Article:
When an incident radiation photon is absorbed in the solid mechanical multichannel structure 14, an electron with sufficient energy to further interact with the material (a delta electron), schematically indicated by arrow 16 a, is created. As the delta electron travels through the scintillator it interacts with the material producing scintillation light, schematically indicated by arrow 18, and possibly further delta electrons. The delta electron escapes into one of the channels 15 and has typically an energy sufficient to cause multiple electrons to be freed in the electron multiplication medium in the channel, and then most often to be retarded and stopped by the solid mechanical multichannel structure 14 before entering another one of the channels 15. The multiple electrons are accelerated in the electric field in the chamber 12 and collide with atoms or molecules of the electron multiplication medium, thereby liberating more electrons. In this process a cloud of electrons is created, as schematically indicated at 16 c. These electrons are attracted towards the combined anode and electron detecting arrangement 17 d in a direction (vertical in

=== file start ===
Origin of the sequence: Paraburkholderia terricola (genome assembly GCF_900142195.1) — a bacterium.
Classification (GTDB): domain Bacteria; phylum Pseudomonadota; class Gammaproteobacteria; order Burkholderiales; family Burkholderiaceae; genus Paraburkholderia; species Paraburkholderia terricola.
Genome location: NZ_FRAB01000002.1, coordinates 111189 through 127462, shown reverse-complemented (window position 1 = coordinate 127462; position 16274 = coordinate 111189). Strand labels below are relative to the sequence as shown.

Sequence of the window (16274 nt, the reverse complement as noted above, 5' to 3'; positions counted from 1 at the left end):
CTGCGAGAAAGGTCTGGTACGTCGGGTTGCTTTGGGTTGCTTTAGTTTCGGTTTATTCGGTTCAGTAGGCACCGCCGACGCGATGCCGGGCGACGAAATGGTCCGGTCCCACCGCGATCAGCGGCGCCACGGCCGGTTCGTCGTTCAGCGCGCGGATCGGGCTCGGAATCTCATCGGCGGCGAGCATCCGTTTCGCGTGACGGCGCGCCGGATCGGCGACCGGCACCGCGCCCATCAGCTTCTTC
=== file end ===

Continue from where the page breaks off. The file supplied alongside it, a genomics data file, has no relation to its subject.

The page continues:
This kind of electron detector is disclosed in e.g. the following U.S. Patents by T. Francke et al. and assigned to XCounter AB of Sweden, which patents are hereby incorporated by reference: U.S. Pat. Nos. 6,546,070; 6,522,722; 6,518,578; 6,118,125; 6,373,065; 6,337,482; 6,385,282; 6,414,317; 6,476,397; 6,477,223; 6,556,650; 6,600,804; 6,784,436; and 6,794,656. The contents of the cited prior art document, U.S. Pat. No. 5,521,956 are likewise incorporated by reference.